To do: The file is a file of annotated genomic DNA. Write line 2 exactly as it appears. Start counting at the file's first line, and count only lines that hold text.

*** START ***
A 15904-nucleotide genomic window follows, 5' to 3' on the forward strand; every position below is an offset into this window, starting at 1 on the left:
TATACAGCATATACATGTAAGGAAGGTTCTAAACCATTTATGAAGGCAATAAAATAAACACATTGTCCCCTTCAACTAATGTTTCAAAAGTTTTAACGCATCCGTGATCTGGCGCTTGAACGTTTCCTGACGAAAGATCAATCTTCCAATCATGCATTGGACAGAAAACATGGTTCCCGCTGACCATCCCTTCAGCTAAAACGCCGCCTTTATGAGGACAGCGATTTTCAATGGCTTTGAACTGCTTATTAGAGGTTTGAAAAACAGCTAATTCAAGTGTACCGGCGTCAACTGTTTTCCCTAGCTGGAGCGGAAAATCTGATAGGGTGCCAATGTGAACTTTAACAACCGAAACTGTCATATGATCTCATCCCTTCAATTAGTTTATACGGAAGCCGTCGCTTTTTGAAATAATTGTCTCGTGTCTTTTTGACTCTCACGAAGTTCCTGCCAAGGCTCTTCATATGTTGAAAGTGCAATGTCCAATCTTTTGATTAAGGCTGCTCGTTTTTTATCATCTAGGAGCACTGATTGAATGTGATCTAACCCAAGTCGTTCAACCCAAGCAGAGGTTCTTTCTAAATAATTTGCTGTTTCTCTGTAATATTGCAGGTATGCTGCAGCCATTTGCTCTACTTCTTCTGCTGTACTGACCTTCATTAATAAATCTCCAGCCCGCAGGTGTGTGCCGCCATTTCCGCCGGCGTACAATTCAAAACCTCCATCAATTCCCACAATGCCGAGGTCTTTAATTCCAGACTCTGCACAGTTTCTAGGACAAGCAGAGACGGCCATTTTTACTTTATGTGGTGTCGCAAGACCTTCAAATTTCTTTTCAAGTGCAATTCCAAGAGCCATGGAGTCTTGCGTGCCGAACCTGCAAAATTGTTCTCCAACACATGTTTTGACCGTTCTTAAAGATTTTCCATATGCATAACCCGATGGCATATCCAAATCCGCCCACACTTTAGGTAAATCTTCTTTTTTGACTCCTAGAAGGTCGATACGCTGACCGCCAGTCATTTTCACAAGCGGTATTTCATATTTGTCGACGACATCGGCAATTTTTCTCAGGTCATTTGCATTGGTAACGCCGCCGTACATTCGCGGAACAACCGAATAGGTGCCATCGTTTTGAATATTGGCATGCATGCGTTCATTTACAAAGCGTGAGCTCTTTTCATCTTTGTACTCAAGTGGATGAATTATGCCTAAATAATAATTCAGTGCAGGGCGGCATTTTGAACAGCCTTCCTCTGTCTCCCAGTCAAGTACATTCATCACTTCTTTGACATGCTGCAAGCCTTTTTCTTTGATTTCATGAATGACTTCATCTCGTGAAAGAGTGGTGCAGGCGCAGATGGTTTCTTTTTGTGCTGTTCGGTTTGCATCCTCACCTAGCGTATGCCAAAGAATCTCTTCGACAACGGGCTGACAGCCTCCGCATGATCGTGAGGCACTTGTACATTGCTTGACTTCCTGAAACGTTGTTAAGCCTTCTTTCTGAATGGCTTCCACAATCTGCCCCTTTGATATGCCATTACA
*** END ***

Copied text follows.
TATACAGCATATACATGTAAGGAAGGTTCTAAACCATTTATGAAGGCAATAAAATAAACACATTGTCCCCTTCAACTAATGTTTCAAAAGTTTTAACGCATCCGTGATCTGGCGCTTGAACGTTTCCTGACGAAAGATCAATCTTCCAATCATGCATTGGACAGAAAACATGGTTCCCGCTGACCATCCCTTCAGCTAAAACGCCGCCTTTATGAGGACAGCGATTTTCAATGGCTTTGAACTGCTTATTAGAGGTTTGAAAAACAGCTAATTCAAGTGTACCGGCGTCAACTGTTTTCCCTAGCTGGAGCGGAAAATCTGATAGGGTGCCAATGTGAACTTTAACAACCGAAACTGTCATATGATCTCATCCCTTCAATTAGTTTATACGGAAGCCGTCGCTTTTTGAAATAATTGTCTCGTGTCTTTTTGACTCTCACGAAGTTCCTGCCAAGGCTCTTCATATGTTGAAAGTGCAATGTCCAATCTTTTGATTAAGGCTGCTCGTTTTTTATCATCTAGGAGCACTGATTGAATGTGATCTAACCCAAGTCGTTCAACCCAAGCAGAGGTTCTTTCTAAATAATTTGCTGTTTCTCTGTAATATTGCAGGTATGCTGCAGCCATTTGCTCTACTTCTTCTGCTGTACTGACCTTCATTAATAAATCTCCAGCCCGCAGGTGTGTGCCGCCATTTCCGCCGGCGTACAATTCAAAACCTCCATCAATTCCCACAATGCCGAGGTCTTTAATTCCAGACTCTGCACAGTTTCTAGGACAAGCAGAGACGGCCATTTTTACTTTATGTGGTGTCGCAAGACCTTCAAATTTCTTTTCAAGTGCAATTCCAAGAGCCATGGAGTCTTGCGTGCCGAACCTGCAAAATTGTTCTCCAACACATGTTTTGACCGTTCTTAAAGATTTTCCATATGCATAACCCGATGGCATATCCAAATCCGCCCACACTTTAGGTAAATCTTCTTTTTTGACTCCTAGAAGGTCGATACGCTGACCGCCAGTCATTTTCACAAGCGGTATTTCATATTTGTCGACGACATCGGCAATTTTTCTCAGGTCATTTGCATTGGTAACGCCGCCGTACATTCGCGGAACAACCGAATAGGTGCCATCGTTTTGAATATTGGCATGCATGCGTTCATTTACAAAGCGTGAGCTCTTTTCATCTTTGTACTCAAGTGGATGAATTATGCCTAAATAATAATTCAGTGCAGGGCGGCATTTTGAACAGCCTTCCTCTGTCTCCCAGTCAAGTACATTCATCACTTCTTTGACATGCTGCAAGCCTTTTTCTTTGATTTCATGAATGACTTCATCTCGTGAAAGAGTGGTGCAGGCGCAGATGGTTTCTTTTTGTGCTGTTCGGTTTGCATCCTCACCTAGCGTATGCCAAAGAATCTCTTCGACAACGGGCTGACAGCCTCCGCATGATCGTGAGGCACTTGTACATTGCTTGACTTCCTGAAACGTTGTTAAGCCTTCTTTCTGAATGGCTTCCACAATCTGCCCCTTTGATATGCCATTACA